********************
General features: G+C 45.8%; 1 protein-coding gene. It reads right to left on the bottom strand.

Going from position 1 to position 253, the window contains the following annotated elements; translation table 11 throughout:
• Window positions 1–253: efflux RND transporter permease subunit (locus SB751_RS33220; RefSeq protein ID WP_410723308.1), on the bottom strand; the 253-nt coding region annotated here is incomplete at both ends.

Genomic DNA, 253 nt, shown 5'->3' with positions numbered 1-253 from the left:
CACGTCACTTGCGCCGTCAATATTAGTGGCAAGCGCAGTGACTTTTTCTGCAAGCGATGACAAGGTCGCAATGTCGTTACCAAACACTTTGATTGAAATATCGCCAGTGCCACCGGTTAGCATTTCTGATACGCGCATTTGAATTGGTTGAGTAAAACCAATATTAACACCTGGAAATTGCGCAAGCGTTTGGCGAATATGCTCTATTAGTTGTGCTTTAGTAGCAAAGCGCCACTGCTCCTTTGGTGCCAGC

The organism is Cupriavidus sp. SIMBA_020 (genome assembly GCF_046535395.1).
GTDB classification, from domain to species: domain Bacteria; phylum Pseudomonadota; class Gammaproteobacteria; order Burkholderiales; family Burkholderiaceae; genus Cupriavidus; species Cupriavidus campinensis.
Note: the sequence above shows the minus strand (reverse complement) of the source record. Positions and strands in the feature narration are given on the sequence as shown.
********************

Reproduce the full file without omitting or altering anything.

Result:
General features: G+C 45.8%; 1 protein-coding gene. It reads right to left on the bottom strand.

Going from position 1 to position 253, the window contains the following annotated elements; translation table 11 throughout:
• Window positions 1–253: efflux RND transporter permease subunit (locus SB751_RS33220; RefSeq protein ID WP_410723308.1), on the bottom strand; the 253-nt coding region annotated here is incomplete at both ends.

Genomic DNA, 253 nt, shown 5'->3' with positions numbered 1-253 from the left:
CACGTCACTTGCGCCGTCAATATTAGTGGCAAGCGCAGTGACTTTTTCTGCAAGCGATGACAAGGTCGCAATGTCGTTACCAAACACTTTGATTGAAATATCGCCAGTGCCACCGGTTAGCATTTCTGATACGCGCATTTGAATTGGTTGAGTAAAACCAATATTAACACCTGGAAATTGCGCAAGCGTTTGGCGAATATGCTCTATTAGTTGTGCTTTAGTAGCAAAGCGCCACTGCTCCTTTGGTGCCAGC

The organism is Cupriavidus sp. SIMBA_020 (genome assembly GCF_046535395.1).
GTDB classification, from domain to species: domain Bacteria; phylum Pseudomonadota; class Gammaproteobacteria; order Burkholderiales; family Burkholderiaceae; genus Cupriavidus; species Cupriavidus campinensis.
Note: the sequence above shows the minus strand (reverse complement) of the source record. Positions and strands in the feature narration are given on the sequence as shown.